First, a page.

I love to create sketchnotes and have tried my hand at bullet journals. I love creating sketchnotes on my iPad, but I have always kept a paper journal. This year I discovered a PDF linked electronic bullet journal that you can use in Notability or GoodNotes. I wanted to try it out but not spend a ton of money on it. I discovered a tutorial online that taught me how to make one using Keynote. OH MY GOSH, it was so much fun. I created a teacher planner and I LOVE how it works. I’ve provided the PDF file for you to use if you want to try it out too.
Yes, I know, you can use Google calendar and I do, but there is something about writing on a calendar that works for me.
You click on the tabs on the side to take you to the month you want. You can click on beginning of the week to take you to the week you want.
You need to store the PDF in Google Drive or Dropbox and import it to Notability. You can also use GoodNotes, but I haven’t personally tried it.
Enjoy the file. Remember this is my first attempt so I can’t promise perfection. You an also go on Etsy and search for electronic bullet journals to find some others have created.
I’ve returned from ISTE2016 and I have so much to share but sketchnoting has consumed my brain so I’ll share this first and get back to the amazingness that was ISTE2016 in the next post (hopefully with a sketchnote to help describe the experience).
I was able to attend two sessions on sketchnotes while at ISTE. Matt Miller @jmattmiller, author of Ditch That Textbook, the guy I talk about on this blog ALL THE TIME, had the first session. It was a great launching point and he had us make a sketchnote during Sir Ken Robinson’s Ted Talk. I SUCKED AT IT! Here’s all I was willing to post:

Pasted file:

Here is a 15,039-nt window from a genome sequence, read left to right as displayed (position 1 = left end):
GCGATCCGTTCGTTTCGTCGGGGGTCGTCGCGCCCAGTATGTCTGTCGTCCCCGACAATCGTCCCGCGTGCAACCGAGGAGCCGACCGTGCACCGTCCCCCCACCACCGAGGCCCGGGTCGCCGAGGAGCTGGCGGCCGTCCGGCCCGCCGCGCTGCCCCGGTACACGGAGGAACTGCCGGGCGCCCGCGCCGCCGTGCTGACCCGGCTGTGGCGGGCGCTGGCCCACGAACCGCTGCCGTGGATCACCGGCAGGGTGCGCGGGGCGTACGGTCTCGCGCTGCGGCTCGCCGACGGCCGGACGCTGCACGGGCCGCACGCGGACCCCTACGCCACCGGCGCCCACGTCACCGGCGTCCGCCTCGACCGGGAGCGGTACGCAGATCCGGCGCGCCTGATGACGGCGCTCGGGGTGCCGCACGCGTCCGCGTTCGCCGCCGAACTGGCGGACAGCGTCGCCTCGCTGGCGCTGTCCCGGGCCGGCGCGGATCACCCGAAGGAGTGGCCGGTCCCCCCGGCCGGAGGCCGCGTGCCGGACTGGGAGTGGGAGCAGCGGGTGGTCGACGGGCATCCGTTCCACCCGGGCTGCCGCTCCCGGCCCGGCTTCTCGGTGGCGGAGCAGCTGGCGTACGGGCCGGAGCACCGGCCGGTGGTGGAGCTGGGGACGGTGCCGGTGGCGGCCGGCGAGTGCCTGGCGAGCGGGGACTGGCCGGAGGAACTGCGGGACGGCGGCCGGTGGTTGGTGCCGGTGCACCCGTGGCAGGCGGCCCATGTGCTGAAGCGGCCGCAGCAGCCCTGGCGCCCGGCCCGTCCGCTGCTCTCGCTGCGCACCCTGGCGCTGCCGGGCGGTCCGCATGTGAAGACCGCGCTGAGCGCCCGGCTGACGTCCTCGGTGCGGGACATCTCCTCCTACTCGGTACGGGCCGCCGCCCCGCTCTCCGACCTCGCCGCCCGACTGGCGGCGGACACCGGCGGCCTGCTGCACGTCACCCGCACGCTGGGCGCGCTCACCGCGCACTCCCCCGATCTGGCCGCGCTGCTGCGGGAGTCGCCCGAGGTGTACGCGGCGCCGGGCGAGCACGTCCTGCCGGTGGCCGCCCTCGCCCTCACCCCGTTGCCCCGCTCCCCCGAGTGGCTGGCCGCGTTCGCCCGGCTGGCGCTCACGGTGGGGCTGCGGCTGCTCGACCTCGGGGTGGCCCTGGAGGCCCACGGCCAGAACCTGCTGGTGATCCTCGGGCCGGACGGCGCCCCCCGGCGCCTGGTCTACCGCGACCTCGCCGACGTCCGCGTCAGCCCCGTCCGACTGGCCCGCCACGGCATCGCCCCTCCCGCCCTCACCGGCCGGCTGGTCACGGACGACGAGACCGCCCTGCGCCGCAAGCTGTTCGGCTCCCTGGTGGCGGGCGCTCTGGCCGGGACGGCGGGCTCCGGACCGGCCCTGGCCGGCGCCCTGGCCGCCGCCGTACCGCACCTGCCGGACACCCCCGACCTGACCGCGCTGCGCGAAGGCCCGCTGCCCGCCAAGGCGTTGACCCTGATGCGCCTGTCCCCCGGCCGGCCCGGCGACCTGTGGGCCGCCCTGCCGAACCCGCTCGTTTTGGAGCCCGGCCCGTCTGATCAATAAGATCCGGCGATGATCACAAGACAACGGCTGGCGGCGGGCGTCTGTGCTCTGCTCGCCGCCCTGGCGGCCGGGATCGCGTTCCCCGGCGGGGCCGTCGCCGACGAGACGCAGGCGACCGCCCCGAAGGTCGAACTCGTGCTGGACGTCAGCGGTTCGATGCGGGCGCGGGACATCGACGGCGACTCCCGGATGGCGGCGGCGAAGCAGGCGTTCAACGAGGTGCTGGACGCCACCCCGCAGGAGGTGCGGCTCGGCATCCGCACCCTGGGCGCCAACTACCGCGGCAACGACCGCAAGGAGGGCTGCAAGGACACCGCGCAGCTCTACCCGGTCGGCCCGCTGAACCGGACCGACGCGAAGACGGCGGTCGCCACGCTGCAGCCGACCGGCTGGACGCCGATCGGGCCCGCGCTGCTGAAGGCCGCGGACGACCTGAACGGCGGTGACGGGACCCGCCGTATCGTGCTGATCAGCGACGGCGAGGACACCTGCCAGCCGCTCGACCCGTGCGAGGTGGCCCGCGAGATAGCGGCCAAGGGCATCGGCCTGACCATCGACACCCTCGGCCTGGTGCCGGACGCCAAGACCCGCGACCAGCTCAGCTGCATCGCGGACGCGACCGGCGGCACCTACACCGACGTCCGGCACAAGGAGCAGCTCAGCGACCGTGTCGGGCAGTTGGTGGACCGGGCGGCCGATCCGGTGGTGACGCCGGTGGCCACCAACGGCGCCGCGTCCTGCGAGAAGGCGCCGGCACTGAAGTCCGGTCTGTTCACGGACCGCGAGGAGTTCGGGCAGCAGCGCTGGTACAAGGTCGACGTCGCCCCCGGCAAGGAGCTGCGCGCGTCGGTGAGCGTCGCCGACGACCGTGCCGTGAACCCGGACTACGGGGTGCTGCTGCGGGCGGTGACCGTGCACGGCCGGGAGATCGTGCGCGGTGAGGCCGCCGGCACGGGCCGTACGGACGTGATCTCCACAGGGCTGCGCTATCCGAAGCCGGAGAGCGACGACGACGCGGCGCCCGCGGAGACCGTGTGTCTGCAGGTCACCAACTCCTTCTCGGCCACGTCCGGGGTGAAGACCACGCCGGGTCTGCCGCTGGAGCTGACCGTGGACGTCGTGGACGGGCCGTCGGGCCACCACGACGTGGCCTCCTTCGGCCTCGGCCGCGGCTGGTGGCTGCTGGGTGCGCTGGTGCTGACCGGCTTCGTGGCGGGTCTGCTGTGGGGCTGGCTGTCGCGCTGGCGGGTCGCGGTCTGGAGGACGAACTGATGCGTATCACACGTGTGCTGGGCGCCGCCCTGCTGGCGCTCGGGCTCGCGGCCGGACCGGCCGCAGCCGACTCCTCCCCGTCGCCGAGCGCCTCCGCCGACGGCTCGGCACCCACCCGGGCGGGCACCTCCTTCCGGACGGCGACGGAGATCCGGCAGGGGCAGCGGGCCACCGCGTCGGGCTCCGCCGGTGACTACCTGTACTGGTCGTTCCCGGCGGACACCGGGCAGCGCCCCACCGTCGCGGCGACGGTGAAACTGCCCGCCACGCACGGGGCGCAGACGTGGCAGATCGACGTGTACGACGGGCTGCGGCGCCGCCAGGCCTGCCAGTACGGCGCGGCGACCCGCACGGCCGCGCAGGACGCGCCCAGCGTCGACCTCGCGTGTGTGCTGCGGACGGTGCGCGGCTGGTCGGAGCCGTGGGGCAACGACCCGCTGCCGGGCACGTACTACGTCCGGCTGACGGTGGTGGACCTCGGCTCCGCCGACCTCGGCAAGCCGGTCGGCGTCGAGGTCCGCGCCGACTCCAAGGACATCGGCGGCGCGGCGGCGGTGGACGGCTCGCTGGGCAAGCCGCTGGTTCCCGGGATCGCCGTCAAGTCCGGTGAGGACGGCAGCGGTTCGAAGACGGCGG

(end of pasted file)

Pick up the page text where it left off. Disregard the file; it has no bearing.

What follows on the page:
I’ve created sketchnotes before (see here) but always AFTER a presentation has ended. This was tough! During the session I met Carrie Baughcum @heckawesome another FANTASTIC sketchnoter. AND… she was presenting later with Sylvia Duckworth and Kathy Shrock. I KNOW! MIND BLOWN!
Their session had a TON of resources & inspiration but also many examples of how students use it. Both presentations referenced brain research and how we learn better. I know this is something I want to allow my students to do. I think it will help my “doodlers” focus on my content a little more.
I wanted to practice so I found some websites to help me. The first was Sacha Chua on her blog Living an Awesome Life. This was a great beginning spot to practice. I used Notability (another favorite I mention on here often) and I tried some by hand also. Here are my practice pages.
Notability: Sketch note Practice
Sketchnotes on paper
Next I went to the site Nuggethead where he has homework after each lesson. The lesson for day 2 was to create a sketchnote while watching a Ted Talk, one with editing and one without. Well… without editing didn’t work for me but here is the sketchnote completed. It’s from Aaron Duff’s @education_geek and his TEDx talk Hack(Ed)-disrupting the eduverse. It’s not perfect but I think I captured the essence of the talk.
Here’s my finished product:
Yes, that’s a ME sketch. I kind of like her. I’m excited to share this note taking option with students and I’m excited to get better at it myself. A special shout out to Matt & Carrie for inspiring me to get better!